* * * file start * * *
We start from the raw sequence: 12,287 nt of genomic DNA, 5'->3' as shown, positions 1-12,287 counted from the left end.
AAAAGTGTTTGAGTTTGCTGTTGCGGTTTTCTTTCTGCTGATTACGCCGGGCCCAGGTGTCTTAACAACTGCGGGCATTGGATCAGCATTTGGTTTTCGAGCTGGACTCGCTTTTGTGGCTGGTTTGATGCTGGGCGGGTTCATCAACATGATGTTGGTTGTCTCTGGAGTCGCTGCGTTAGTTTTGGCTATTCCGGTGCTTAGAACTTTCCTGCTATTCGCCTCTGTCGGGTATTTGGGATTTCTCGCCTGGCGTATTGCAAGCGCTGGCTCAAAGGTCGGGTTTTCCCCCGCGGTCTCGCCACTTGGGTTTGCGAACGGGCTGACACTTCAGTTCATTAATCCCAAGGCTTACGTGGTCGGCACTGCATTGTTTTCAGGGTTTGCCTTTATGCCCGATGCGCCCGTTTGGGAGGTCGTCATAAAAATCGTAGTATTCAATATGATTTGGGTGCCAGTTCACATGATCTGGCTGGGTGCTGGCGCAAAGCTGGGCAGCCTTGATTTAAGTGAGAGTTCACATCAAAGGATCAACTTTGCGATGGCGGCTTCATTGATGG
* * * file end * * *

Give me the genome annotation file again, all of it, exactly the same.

We start from the raw sequence: 12,287 nt of genomic DNA, 5'->3' as shown, positions 1-12,287 counted from the left end.
AAAAGTGTTTGAGTTTGCTGTTGCGGTTTTCTTTCTGCTGATTACGCCGGGCCCAGGTGTCTTAACAACTGCGGGCATTGGATCAGCATTTGGTTTTCGAGCTGGACTCGCTTTTGTGGCTGGTTTGATGCTGGGCGGGTTCATCAACATGATGTTGGTTGTCTCTGGAGTCGCTGCGTTAGTTTTGGCTATTCCGGTGCTTAGAACTTTCCTGCTATTCGCCTCTGTCGGGTATTTGGGATTTCTCGCCTGGCGTATTGCAAGCGCTGGCTCAAAGGTCGGGTTTTCCCCCGCGGTCTCGCCACTTGGGTTTGCGAACGGGCTGACACTTCAGTTCATTAATCCCAAGGCTTACGTGGTCGGCACTGCATTGTTTTCAGGGTTTGCCTTTATGCCCGATGCGCCCGTTTGGGAGGTCGTCATAAAAATCGTAGTATTCAATATGATTTGGGTGCCAGTTCACATGATCTGGCTGGGTGCTGGCGCAAAGCTGGGCAGCCTTGATTTAAGTGAGAGTTCACATCAAAGGATCAACTTTGCGATGGCGGCTTCATTGATGG